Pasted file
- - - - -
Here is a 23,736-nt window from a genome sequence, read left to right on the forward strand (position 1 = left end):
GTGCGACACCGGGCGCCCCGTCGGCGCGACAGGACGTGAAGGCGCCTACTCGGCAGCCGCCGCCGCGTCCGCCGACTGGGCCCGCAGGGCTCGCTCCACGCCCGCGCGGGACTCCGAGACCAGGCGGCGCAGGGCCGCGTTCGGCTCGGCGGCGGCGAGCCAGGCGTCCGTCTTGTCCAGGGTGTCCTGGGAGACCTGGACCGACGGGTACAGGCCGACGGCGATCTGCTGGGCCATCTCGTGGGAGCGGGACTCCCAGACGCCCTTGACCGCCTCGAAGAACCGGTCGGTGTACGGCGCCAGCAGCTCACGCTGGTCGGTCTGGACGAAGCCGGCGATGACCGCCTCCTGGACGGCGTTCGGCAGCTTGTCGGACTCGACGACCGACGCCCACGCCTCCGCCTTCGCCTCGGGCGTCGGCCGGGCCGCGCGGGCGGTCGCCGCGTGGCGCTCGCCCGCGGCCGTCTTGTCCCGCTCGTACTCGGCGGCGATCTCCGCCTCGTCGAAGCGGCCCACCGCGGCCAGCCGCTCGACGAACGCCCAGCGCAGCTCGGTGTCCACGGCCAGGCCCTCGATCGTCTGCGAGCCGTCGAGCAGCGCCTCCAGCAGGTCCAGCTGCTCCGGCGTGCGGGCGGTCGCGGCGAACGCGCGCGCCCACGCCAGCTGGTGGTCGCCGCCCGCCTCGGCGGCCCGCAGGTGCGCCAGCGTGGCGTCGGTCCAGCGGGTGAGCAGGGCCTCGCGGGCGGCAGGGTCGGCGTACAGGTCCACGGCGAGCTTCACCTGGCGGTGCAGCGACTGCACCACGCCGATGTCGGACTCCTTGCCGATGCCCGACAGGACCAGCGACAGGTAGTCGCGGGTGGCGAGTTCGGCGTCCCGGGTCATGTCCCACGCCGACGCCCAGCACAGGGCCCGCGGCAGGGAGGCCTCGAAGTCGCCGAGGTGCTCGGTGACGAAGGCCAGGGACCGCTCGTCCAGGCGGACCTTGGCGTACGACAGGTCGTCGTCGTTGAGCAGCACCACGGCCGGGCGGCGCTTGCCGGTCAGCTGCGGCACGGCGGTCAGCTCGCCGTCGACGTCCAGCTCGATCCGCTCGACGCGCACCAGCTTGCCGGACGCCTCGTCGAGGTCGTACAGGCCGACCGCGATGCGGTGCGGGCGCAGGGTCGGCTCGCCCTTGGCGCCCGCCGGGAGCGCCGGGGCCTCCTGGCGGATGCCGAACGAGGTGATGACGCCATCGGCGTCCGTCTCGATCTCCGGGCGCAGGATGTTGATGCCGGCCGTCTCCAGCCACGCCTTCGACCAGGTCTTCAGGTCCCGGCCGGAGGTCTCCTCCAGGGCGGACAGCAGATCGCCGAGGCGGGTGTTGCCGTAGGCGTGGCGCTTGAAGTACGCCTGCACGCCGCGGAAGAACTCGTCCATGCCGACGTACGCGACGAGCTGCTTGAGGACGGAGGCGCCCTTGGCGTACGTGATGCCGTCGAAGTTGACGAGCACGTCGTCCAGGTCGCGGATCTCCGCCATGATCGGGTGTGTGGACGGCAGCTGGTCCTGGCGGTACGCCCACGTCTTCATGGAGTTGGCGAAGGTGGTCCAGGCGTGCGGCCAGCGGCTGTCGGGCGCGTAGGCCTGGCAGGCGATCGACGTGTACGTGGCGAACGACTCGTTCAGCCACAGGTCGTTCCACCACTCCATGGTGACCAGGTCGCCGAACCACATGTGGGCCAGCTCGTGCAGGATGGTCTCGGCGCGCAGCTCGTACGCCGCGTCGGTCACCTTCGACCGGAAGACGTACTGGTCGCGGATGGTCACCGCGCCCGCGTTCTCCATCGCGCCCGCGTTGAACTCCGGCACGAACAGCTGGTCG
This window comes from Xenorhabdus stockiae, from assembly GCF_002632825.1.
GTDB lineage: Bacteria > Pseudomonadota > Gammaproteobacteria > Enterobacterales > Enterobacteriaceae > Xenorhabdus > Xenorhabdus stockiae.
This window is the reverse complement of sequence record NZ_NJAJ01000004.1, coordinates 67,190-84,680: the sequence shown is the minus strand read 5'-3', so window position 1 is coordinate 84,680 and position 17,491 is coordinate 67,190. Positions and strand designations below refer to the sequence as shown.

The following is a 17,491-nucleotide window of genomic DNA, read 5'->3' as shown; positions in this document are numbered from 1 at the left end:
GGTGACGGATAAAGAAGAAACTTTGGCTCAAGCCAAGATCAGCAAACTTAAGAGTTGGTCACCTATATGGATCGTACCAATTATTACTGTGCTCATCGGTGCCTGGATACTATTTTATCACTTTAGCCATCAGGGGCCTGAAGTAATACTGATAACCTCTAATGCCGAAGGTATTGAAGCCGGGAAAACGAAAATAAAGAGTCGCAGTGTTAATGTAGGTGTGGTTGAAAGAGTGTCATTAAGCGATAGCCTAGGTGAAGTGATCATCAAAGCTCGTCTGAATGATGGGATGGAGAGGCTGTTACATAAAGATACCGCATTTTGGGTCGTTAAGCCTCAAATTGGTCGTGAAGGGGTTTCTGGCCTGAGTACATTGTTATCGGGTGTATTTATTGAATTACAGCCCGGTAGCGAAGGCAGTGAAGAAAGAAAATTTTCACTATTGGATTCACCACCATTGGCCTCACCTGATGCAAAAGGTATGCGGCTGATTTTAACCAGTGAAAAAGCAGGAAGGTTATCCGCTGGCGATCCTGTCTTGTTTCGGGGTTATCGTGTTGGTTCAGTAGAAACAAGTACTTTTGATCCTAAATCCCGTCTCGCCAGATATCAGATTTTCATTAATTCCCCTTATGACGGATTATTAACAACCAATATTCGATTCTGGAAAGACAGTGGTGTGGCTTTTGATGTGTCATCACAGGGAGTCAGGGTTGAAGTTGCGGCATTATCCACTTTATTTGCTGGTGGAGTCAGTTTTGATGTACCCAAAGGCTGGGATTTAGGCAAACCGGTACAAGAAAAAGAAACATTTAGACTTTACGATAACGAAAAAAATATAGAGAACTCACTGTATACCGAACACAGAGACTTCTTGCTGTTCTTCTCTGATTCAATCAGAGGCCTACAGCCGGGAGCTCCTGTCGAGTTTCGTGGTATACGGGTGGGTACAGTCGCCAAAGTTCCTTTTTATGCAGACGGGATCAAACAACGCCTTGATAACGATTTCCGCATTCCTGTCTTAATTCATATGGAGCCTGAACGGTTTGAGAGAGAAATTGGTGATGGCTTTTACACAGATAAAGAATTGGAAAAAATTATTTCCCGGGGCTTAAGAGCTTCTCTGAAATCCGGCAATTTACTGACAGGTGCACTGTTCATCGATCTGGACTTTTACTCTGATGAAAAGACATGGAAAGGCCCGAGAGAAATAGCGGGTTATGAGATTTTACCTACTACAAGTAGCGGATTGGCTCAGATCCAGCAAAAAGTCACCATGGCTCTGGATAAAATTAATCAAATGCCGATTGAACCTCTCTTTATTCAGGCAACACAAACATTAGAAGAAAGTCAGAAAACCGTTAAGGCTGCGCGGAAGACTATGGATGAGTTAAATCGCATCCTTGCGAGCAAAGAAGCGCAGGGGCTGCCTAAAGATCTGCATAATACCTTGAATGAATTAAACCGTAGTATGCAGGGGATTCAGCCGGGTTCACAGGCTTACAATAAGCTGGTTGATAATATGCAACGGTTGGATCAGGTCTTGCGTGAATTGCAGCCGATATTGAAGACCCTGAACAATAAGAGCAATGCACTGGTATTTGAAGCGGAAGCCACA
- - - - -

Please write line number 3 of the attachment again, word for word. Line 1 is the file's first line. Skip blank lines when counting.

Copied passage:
This window comes from Xenorhabdus stockiae, from assembly GCF_002632825.1.